"Dragon Kings" is a new term to me, and the subject on Monday evening of a presentation by Prof. Didier Sornette at an event given by PRMIA. Didier has been working on the diagnosis on financial markets bubbles, something that has been of interest to a lot of people over the past few years (see earlier post on bubble indices from RiskMinds and a follow up here).
Didier started his presentation by talking about extreme events and how many have defined different epochs in human history. He placed a worrying question mark over the European Sovereign Debt Crisis as to its place in history, and showed a pair of particularly alarming graphs of the "Perpetual Money Machine" of financial markets. One chart was a plot of savings and rate of profit for US, EU and Japan with profit rising, savings falling from about 1980 onwards, and a similar diverging one of consumption rising and wages falling in the US since 1980. Didier puts this down to finance allowing this increasing debt to occur and to perpetuate the "virtual" growth of wealth.
Corn, Obesity and Antibiotics - He put up one fascinating slide relating to positive feedback in complex systems and effectively the law of unintended consequencies. After World War II, the US Government wanted to ensure the US food supply and subsidized the production of corn. This resulted in over supply over for humans -> so the excess corn was fed to cattle -> who can't digest starch easily -> who developed e-coli infections -> which prompted the use of antibiotics in cattle -> which prompted antibiotics as growth promoters for food animals -> which resulted in cheap meat -> leading to non-sustainable meat protein consumption and under-consumption of vegetable protein. Whilst that is a lot of things to pull together, ultimately Didier suggested that the simple decision to subsidise corn had led to the current epidemic in obesity and the losing battle against bacterial infections.
Power Laws - He then touched briefly upon Power Law Distributions, which are observed in many natural phenomena (city size, earthquakes etc) and seem to explain the peaked mean and long-tails of distributions of finance far better than the traditional Lognormal distribution of traditional economic theory. (I need to catch up on some Mandelbrot I think). He explained that whilst many observations (city size for instance) fitted a power law, that the where observations that did not fit this distribution at all (in the cities example, many capital cities are much, much larger than a power law predicts). Didier then moved on to describe Black Swans, characterised as unknown unknowable events, occurring exogenously ("wrath of god" type events) and with one unique investment strategy in going long put options.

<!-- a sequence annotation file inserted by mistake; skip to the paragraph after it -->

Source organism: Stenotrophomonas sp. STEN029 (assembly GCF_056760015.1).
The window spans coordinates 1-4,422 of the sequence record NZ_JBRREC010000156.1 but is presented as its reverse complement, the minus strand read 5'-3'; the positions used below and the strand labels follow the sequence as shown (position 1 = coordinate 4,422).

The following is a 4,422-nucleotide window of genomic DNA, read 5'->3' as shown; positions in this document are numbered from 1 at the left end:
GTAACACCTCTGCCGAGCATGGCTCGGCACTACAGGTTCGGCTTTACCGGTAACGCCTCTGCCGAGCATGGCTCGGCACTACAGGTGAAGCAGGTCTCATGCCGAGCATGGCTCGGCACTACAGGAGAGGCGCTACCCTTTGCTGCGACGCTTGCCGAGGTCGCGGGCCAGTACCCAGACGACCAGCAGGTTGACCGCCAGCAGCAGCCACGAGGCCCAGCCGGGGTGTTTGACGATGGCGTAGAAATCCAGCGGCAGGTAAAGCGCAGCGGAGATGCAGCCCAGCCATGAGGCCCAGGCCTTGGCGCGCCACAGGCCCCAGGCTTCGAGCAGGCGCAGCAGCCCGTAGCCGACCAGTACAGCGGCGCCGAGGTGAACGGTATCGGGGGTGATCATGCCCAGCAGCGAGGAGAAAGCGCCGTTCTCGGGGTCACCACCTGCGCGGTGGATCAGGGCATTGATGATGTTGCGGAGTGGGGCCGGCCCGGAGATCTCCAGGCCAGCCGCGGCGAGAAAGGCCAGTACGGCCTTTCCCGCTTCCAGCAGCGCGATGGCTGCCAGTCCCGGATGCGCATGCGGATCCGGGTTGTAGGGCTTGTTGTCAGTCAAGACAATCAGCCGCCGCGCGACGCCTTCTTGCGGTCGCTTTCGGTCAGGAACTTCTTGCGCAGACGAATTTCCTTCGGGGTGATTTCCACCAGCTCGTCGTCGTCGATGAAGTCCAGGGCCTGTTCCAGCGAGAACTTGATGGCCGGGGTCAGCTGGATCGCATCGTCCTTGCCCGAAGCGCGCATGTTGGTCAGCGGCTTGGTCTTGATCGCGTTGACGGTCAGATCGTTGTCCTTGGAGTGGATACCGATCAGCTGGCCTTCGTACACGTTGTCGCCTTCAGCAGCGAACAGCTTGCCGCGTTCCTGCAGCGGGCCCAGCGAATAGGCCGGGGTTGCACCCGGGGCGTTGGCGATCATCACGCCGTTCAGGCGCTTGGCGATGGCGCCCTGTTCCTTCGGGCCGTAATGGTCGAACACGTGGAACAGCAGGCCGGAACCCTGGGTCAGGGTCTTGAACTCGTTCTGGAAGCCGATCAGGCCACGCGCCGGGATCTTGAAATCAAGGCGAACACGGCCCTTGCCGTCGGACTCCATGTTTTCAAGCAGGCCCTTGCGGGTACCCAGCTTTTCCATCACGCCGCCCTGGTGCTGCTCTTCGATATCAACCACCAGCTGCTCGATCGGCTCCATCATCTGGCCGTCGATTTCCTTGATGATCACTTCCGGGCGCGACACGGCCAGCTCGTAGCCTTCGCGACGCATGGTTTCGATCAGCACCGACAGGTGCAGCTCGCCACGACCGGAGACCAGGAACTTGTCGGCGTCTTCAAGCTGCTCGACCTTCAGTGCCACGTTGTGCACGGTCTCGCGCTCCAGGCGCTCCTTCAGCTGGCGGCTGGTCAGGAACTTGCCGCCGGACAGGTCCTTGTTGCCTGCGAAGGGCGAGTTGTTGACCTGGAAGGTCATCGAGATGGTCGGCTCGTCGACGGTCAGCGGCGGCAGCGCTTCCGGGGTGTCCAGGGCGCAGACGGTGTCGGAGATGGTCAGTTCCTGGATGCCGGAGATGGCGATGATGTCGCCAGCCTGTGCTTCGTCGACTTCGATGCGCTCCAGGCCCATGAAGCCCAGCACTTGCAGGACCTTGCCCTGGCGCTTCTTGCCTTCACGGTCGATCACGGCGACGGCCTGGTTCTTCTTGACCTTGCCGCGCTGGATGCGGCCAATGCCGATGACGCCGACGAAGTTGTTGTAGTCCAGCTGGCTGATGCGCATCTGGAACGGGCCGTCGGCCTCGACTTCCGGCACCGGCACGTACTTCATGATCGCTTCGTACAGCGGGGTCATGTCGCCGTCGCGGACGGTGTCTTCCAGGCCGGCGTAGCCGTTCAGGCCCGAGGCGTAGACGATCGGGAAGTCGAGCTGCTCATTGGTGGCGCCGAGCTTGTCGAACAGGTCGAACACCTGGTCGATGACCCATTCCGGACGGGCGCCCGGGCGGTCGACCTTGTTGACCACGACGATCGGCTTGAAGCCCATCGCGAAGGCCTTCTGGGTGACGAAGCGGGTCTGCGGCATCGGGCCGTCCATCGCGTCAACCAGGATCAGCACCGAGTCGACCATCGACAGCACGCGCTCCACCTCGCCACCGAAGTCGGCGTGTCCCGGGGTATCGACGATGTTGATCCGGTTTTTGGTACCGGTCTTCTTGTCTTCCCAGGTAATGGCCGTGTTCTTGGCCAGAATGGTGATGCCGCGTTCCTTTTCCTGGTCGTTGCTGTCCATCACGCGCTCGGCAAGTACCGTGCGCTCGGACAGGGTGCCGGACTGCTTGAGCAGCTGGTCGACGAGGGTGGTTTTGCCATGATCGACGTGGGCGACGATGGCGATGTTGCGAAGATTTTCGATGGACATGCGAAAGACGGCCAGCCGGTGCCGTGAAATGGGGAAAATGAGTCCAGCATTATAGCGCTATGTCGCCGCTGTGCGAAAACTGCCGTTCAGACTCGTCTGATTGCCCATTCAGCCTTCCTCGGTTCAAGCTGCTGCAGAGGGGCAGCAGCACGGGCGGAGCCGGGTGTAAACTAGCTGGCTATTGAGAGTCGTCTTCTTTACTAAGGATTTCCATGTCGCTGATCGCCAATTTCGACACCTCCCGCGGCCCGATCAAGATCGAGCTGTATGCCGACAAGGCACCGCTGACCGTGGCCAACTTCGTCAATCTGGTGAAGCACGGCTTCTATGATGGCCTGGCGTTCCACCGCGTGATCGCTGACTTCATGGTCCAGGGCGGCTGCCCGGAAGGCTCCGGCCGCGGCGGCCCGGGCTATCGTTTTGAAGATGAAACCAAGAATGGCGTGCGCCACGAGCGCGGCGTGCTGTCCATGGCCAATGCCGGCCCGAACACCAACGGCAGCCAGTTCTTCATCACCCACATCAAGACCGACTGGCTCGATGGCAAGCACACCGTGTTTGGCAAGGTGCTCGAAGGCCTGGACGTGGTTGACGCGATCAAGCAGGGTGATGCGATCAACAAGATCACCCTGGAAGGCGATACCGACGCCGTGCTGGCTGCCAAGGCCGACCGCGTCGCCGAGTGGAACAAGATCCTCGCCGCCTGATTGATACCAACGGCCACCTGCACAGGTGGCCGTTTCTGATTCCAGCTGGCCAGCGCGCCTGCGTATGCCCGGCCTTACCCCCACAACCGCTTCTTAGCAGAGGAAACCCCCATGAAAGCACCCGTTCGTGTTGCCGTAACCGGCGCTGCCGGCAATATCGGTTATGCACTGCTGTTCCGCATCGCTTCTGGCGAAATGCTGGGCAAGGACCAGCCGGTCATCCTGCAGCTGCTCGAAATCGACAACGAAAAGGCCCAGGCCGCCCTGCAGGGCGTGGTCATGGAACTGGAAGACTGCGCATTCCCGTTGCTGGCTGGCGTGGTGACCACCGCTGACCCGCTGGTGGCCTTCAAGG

Didier said that Dragon-Kings were not Black Swans, but the major crises we have observed are "endogenous" (i.e. come from inside the system), do not conform to a power law distribution and:
- can be diagnosed in advanced
- can be quantified
- have (some) predictability
Diagnosing Bubbles - In terms of diagnosing Dragon Kings, Didier listed the following criteria that we should be aware of (later confirmed as a very useful and practical list by one of the risk managers in the panel):
- Slower recovery from perturbations
- Increasing (or decreasing) autocorrelation
- Increasing (or decreasing) cross-correlation with external driving
- Increasing variance
- Flickering and stochastic resonance
- Increased spatial coherence
- Degree of endogeneity/reflexivity
- Finite-time singularities
Didier finished his talk by describing the current work that he and ETH are doing with real and ever-larger datasets to test whether bubbles can be detected before they end, and whether the prediction of the timing of their end can be improved. So in summary, Didier's work on Dragon Kings involves the behaviour of complex systems, how the major events in these systems come from inside (e.g. the flash crash), how positive feedback and system self-configuration/organisation can produce statistical behaviour well beyond that predicted by power law distributions and certainly beyond that predicted by traditional equilibrium-based economic theory. Didier mentioned how the search for returns was producing more leverage and an ever more connected economy and financial markets system, and how this interconnectedness was unhealthy from a systemic risk point of view, particularly if overlayed by homogenous regulation forcing everyone towards the same investment and risk management approaches (see Riskminds post for some early concerns on this and more recent ideas from Baruch College)
Panel-Debate - The panel debate following was interesting. As mentioned, one of the risk managers confirmed the above statistical behaviours as useful in predicting that the markets were unstable, and that to detect such behaviours across many markets and asset classes was an early warning sign of potential crisis that could be acted upon. I thought a good point was made about the market post crash, in that the market's behaviour has changed now that many big risk takers were eliminated in the recent crash (backtesters beware!). It seems Bloomberg are also looking at some regime switching models in this area, so worth looking out for what they are up to. Another panelist was talking about the need to link the investigations across asset class and markets, and emphasised the role of leverage in crisis events. One of the quants on the panel put forward a good analogy for "endogenous" vs. "exogenous" impacts on systems (comparing Dragon King events to Black Swans), and I paraphrase this somewhat to add some drama to the end of this post, but here goes: "when a man is pushed off a cliff then how far he falls is not determined by the size of the push, it is determined by the size of the cliff he is standing on".